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Geothermal seen as part of realistic alternative to hydro dam project in BC, Canada

Geothermal well being flow-tested at Meager Creek, BC/ Canada (source: Western GeoPower)
Alexander Richter 1 Nov 2017

In the report on a public inquiry on a controversial hydropower dam project in the province of British Columbia, the province's Utility Commission sees up to 81 MW of geothermal power generation capacity as part of an alternative scenario for energy production in the province.

Having reported on a controversial hydro power project in the province of British Columbia in Canada and an ongoing investigation, the province’s Utility Commission (BCUC) has now released its finding of the inquiry.

On August 2, 2017, the Provincial Government issued an Order in Council (OIC) No. 244 requesting the BC Utilities Commission undertake an inquiry into certain aspects of BC Hydro’s Site C project. The OIC asked the BCUC to report on the implications of the scenarios — continuing, terminating, or suspending construction with the option to resume by 2024.

In addition, the Commission was asked what the costs are to ratepayers of the suspend and terminate scenarios. Further it was asked, given the energy objectives set out in the Clean Energy Act, what, if any, commercially feasible generating projects and demand side management initiatives could provide similar benefits to ratepayers with an equal or lower unit energy cost as the Site C project. In order to provide a fulsome response to the questions laid out above, the Commission has also considered the costs to ratepayers of completing Site C.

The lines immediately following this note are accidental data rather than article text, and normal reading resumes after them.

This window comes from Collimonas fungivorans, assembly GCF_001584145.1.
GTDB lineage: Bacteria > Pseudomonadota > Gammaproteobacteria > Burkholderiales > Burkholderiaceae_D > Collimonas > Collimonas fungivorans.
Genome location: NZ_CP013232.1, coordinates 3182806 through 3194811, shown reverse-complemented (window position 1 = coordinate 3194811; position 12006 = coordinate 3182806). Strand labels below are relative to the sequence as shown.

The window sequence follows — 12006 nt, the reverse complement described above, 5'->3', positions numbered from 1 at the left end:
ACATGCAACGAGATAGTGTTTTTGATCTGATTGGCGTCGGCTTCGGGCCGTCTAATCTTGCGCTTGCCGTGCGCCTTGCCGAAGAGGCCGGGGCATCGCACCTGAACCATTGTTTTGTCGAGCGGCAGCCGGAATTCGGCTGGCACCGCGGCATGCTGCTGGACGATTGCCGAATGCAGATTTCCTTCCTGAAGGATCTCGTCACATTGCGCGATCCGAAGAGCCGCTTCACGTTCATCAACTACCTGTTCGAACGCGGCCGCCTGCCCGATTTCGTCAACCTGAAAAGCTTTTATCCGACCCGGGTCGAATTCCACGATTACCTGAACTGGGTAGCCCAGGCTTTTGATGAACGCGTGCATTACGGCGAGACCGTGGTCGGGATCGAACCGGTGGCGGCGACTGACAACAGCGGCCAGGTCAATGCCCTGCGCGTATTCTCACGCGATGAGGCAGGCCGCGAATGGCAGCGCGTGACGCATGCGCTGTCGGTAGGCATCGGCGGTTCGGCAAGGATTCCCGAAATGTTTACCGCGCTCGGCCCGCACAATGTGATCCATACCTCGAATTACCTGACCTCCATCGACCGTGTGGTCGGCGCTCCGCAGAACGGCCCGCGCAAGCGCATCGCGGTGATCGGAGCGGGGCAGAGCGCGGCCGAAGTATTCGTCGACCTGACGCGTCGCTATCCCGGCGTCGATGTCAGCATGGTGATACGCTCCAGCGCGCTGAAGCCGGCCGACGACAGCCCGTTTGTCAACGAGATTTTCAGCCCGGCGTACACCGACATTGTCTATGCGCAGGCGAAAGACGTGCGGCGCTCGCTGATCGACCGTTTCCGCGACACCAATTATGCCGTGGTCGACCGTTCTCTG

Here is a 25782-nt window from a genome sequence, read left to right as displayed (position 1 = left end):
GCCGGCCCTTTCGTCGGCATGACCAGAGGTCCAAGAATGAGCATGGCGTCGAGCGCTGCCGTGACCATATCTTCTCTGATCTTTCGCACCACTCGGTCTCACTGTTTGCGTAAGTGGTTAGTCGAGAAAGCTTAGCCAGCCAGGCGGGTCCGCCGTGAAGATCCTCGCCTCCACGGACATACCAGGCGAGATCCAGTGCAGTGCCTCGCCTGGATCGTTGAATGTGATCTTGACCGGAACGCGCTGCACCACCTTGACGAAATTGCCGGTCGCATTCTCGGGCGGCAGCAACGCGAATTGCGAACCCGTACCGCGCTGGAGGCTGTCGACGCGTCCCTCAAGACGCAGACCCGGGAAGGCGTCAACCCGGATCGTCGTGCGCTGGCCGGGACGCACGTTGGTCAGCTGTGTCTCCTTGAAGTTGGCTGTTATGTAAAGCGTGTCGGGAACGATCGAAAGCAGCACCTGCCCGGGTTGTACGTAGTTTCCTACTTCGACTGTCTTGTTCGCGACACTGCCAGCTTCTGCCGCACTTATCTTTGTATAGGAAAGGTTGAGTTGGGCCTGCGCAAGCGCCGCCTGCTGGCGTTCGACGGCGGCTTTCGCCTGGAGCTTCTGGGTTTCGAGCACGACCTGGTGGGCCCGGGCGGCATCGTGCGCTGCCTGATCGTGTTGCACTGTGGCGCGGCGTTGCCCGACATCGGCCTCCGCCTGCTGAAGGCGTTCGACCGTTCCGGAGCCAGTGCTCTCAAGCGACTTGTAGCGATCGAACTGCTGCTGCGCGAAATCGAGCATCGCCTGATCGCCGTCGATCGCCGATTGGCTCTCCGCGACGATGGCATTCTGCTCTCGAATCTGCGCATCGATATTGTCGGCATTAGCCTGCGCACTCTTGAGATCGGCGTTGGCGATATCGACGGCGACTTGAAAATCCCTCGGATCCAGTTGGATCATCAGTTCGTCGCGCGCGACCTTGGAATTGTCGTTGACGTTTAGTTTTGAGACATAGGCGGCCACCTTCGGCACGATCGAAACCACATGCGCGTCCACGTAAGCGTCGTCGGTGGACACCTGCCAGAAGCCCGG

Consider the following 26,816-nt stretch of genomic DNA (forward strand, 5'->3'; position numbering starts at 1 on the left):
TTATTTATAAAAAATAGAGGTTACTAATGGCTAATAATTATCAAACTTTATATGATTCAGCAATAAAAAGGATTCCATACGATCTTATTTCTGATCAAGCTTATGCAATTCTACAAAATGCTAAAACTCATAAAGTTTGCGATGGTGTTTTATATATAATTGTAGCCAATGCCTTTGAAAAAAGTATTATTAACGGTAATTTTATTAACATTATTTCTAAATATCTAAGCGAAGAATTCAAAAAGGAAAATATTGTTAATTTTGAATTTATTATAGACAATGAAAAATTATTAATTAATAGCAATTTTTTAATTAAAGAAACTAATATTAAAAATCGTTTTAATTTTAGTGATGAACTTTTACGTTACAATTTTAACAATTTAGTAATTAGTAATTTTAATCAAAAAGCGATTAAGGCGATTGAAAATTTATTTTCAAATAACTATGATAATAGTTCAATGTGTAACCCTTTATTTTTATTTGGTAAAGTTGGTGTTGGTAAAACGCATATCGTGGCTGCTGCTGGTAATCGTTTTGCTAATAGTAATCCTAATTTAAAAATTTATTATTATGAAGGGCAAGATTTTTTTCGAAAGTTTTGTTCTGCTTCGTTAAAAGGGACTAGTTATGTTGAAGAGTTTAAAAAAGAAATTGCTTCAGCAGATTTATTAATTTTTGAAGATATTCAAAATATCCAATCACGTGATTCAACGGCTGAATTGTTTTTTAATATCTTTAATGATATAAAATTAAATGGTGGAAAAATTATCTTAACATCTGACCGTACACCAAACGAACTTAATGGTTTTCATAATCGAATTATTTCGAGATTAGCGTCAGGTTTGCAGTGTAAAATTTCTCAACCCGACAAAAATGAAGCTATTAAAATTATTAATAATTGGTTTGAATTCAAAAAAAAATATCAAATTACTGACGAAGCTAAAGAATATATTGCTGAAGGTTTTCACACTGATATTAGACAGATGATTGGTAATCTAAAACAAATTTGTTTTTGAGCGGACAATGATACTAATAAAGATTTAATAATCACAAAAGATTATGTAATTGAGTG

In an overview, the BCUC states that “it is not persuaded that the Site C project will remain on schedule for a November 2024 in-service date. The Panel also finds that the project is not within the proposed budget of $8.335 billion. Currently, completion costs may be in excess of $10 billion.

The Panel finds the least attractive of the three scenarios is to suspend and restart the project in 2024. The suspension and restart scenario adds at least an estimated $3.6 billion to final costs and is by far the most expensive of the three scenarios. In addition, the Panel considers it the most risky scenario because, among other things, environmental permits will expire and that will require new applications and approvals.

The Panel finds the Site C termination and remediation costs to be approximately $1.8 billion, in addition to the costs of finding alternative energy sources to meet demand. The Panel finds BC Hydro’s mid load forecast to be excessively optimistic and considers it more appropriate to use the low load forecast in making our applicable findings as required by the OIC. In addition, the Panel is of the view that there are risks that could result in demand being less than the low case.

The Panel believes increasingly viable alternative energy sources such as wind, geothermal and industrial curtailment could provide similar benefits to ratepayers as the Site C project with an equal or lower Unit Energy Cost. Neither completing Site C nor assumptions used in the Illustrative Alternative Portfolio are without risk. The Panel reviews the risk of each approach.

As part of its report and evaluating alternative scenarios, geothermal is given room and estimated that up to 81 MW of geothermal power generation capacity could be started in 2025.

Source: British Columbia Utility Commission